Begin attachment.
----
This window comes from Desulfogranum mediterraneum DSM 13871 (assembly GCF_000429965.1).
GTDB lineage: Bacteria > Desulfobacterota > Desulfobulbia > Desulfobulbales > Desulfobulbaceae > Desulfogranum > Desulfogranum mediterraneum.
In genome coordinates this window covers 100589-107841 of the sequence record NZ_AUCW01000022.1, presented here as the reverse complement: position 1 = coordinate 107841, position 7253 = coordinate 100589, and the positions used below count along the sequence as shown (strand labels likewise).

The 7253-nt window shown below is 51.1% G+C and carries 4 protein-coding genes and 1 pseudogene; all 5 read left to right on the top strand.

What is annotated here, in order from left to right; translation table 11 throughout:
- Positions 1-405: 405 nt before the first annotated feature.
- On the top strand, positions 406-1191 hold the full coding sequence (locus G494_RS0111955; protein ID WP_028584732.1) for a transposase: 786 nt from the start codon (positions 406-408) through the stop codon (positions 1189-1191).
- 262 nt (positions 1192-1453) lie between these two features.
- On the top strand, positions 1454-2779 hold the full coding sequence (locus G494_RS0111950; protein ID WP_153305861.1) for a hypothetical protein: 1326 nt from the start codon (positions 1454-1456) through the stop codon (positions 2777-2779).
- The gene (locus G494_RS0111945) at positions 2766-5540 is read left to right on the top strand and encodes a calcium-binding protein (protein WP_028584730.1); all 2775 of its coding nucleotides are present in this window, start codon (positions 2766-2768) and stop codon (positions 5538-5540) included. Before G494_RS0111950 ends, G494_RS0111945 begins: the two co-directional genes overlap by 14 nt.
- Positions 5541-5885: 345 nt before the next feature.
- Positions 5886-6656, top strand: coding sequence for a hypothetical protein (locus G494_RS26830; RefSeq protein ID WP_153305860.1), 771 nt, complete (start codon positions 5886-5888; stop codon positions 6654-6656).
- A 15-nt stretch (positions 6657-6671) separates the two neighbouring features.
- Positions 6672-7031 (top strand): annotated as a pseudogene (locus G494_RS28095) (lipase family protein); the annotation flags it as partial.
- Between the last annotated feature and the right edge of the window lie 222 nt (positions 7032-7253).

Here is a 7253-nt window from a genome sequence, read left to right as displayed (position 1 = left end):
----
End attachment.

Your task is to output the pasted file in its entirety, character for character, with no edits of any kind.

This window comes from Desulfogranum mediterraneum DSM 13871 (assembly GCF_000429965.1).
GTDB lineage: Bacteria > Desulfobacterota > Desulfobulbia > Desulfobulbales > Desulfobulbaceae > Desulfogranum > Desulfogranum mediterraneum.
In genome coordinates this window covers 100589-107841 of the sequence record NZ_AUCW01000022.1, presented here as the reverse complement: position 1 = coordinate 107841, position 7253 = coordinate 100589, and the positions used below count along the sequence as shown (strand labels likewise).

The 7253-nt window shown below is 51.1% G+C and carries 4 protein-coding genes and 1 pseudogene; all 5 read left to right on the top strand.

What is annotated here, in order from left to right; translation table 11 throughout:
- Positions 1-405: 405 nt before the first annotated feature.
- On the top strand, positions 406-1191 hold the full coding sequence (locus G494_RS0111955; protein ID WP_028584732.1) for a transposase: 786 nt from the start codon (positions 406-408) through the stop codon (positions 1189-1191).
- 262 nt (positions 1192-1453) lie between these two features.
- On the top strand, positions 1454-2779 hold the full coding sequence (locus G494_RS0111950; protein ID WP_153305861.1) for a hypothetical protein: 1326 nt from the start codon (positions 1454-1456) through the stop codon (positions 2777-2779).
- The gene (locus G494_RS0111945) at positions 2766-5540 is read left to right on the top strand and encodes a calcium-binding protein (protein WP_028584730.1); all 2775 of its coding nucleotides are present in this window, start codon (positions 2766-2768) and stop codon (positions 5538-5540) included. Before G494_RS0111950 ends, G494_RS0111945 begins: the two co-directional genes overlap by 14 nt.
- Positions 5541-5885: 345 nt before the next feature.
- Positions 5886-6656, top strand: coding sequence for a hypothetical protein (locus G494_RS26830; RefSeq protein ID WP_153305860.1), 771 nt, complete (start codon positions 5886-5888; stop codon positions 6654-6656).
- A 15-nt stretch (positions 6657-6671) separates the two neighbouring features.
- Positions 6672-7031 (top strand): annotated as a pseudogene (locus G494_RS28095) (lipase family protein); the annotation flags it as partial.
- Between the last annotated feature and the right edge of the window lie 222 nt (positions 7032-7253).

Here is a 7253-nt window from a genome sequence, read left to right as displayed (position 1 = left end):